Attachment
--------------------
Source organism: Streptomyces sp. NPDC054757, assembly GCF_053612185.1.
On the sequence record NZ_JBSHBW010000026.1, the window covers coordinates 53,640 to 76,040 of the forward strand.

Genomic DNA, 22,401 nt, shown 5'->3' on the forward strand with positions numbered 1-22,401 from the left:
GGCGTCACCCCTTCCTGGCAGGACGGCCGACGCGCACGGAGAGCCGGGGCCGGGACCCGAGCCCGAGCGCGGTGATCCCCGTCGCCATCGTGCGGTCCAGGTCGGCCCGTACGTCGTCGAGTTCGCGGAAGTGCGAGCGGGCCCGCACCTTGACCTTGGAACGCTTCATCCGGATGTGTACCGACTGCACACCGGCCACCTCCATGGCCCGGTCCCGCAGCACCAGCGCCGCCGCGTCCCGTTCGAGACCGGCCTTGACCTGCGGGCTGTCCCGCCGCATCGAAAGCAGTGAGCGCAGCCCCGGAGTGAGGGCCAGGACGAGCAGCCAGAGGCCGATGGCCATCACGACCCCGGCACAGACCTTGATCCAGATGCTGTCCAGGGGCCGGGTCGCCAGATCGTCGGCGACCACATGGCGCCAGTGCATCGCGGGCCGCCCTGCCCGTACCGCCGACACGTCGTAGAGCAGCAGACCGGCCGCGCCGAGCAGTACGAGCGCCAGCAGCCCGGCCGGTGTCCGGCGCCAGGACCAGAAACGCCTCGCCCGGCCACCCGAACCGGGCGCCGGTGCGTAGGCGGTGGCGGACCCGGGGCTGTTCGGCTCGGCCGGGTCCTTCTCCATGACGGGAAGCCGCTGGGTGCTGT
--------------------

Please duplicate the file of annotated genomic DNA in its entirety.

Source organism: Streptomyces sp. NPDC054757, assembly GCF_053612185.1.
On the sequence record NZ_JBSHBW010000026.1, the window covers coordinates 53,640 to 76,040 of the forward strand.

Genomic DNA, 22,401 nt, shown 5'->3' on the forward strand with positions numbered 1-22,401 from the left:
GGCGTCACCCCTTCCTGGCAGGACGGCCGACGCGCACGGAGAGCCGGGGCCGGGACCCGAGCCCGAGCGCGGTGATCCCCGTCGCCATCGTGCGGTCCAGGTCGGCCCGTACGTCGTCGAGTTCGCGGAAGTGCGAGCGGGCCCGCACCTTGACCTTGGAACGCTTCATCCGGATGTGTACCGACTGCACACCGGCCACCTCCATGGCCCGGTCCCGCAGCACCAGCGCCGCCGCGTCCCGTTCGAGACCGGCCTTGACCTGCGGGCTGTCCCGCCGCATCGAAAGCAGTGAGCGCAGCCCCGGAGTGAGGGCCAGGACGAGCAGCCAGAGGCCGATGGCCATCACGACCCCGGCACAGACCTTGATCCAGATGCTGTCCAGGGGCCGGGTCGCCAGATCGTCGGCGACCACATGGCGCCAGTGCATCGCGGGCCGCCCTGCCCGTACCGCCGACACGTCGTAGAGCAGCAGACCGGCCGCGCCGAGCAGTACGAGCGCCAGCAGCCCGGCCGGTGTCCGGCGCCAGGACCAGAAACGCCTCGCCCGGCCACCCGAACCGGGCGCCGGTGCGTAGGCGGTGGCGGACCCGGGGCTGTTCGGCTCGGCCGGGTCCTTCTCCATGACGGGAAGCCGCTGGGTGCTGT